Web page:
Can you help solve a mystery?
George Lloyd Society, in collaboration with Emma Hamilton Society, have launched a media campaign calling for relevant information about Emma and her servants in order to ascertain whether a violin discovered in the George Lloyd Music Library (in Kendal, Cumbria) did, as its provenance claims, once belong to Emma, Lady Hamilton.
Did Emma Hamilton play the violin?
Did she have a butler and maid called Mr & Mrs Jefferies, who came from Brighton?
Did the Jefferies have a grandson called John Tanner?
Who is Black Auntie?
Was the violin made by John Betts?
The violin in question belonged to the English composer George Lloyd (1913 – 1998). The fine instrument is believed to be made by John Betts in about 1800 and was purchased for George Lloyd at the age of 16, when he was taken on as a pupil by England’s leading violinist, Albert Sammons, (famous for the first recording of the Elgar violin concerto.)
With the Betts violin came a letter, written by someone calling herself ‘Black Auntie’ and the letter sets out the path by which the violin came into her hands. The letter states that it was given to her father by one John Tanner, who was grandson of Lady Emma Hamilton’s butler, a Mr John Jefferies, who had married Lady Hamilton’s maid, and ‘between them they were given a good many things.’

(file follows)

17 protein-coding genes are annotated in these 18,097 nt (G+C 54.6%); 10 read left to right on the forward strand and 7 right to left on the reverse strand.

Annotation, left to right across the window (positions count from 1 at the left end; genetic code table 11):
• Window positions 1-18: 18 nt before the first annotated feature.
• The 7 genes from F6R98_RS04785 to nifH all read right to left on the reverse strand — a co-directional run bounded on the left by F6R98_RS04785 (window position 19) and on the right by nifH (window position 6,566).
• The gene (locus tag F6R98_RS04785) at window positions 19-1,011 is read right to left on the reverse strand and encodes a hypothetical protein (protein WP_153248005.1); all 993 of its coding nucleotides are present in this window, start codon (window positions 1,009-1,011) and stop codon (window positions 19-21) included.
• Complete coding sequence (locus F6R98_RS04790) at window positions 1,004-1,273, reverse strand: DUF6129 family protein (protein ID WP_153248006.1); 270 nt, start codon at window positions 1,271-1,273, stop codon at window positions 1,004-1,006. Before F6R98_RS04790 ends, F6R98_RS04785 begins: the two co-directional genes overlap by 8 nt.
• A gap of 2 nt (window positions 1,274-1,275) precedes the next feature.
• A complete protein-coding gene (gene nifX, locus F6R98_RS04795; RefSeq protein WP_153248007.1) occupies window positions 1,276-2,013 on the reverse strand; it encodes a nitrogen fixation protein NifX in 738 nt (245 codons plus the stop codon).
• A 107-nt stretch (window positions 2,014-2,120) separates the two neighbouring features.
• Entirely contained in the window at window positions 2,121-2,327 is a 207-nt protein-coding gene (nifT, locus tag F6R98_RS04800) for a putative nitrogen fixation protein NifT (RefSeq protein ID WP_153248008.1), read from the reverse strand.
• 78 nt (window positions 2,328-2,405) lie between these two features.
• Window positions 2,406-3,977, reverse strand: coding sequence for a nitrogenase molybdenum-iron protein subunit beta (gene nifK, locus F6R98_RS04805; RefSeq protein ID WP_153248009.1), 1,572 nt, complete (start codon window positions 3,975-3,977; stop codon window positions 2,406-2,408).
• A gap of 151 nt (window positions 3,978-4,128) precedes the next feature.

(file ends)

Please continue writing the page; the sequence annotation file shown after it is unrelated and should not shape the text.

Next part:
The letter of course proves nothing, and The George Lloyd Society is now appealing for information about Mr Jefferies the butler and Mrs Jefferies the lady’s maid, to try to verify the story. The letter states that the Jefferies came from Brighton or Hove, where they had a ‘house agency’ and newsagent shop, called Jefferies and North, and where Mrs Jefferies had a hat shop.
The violin itself has been appraised by various experts and dealers since it was given to George Lloyd in 1929 and although not signed, the attribution to John Betts has been confirmed. Any information which sheds light on this mystery will be much appreciated:
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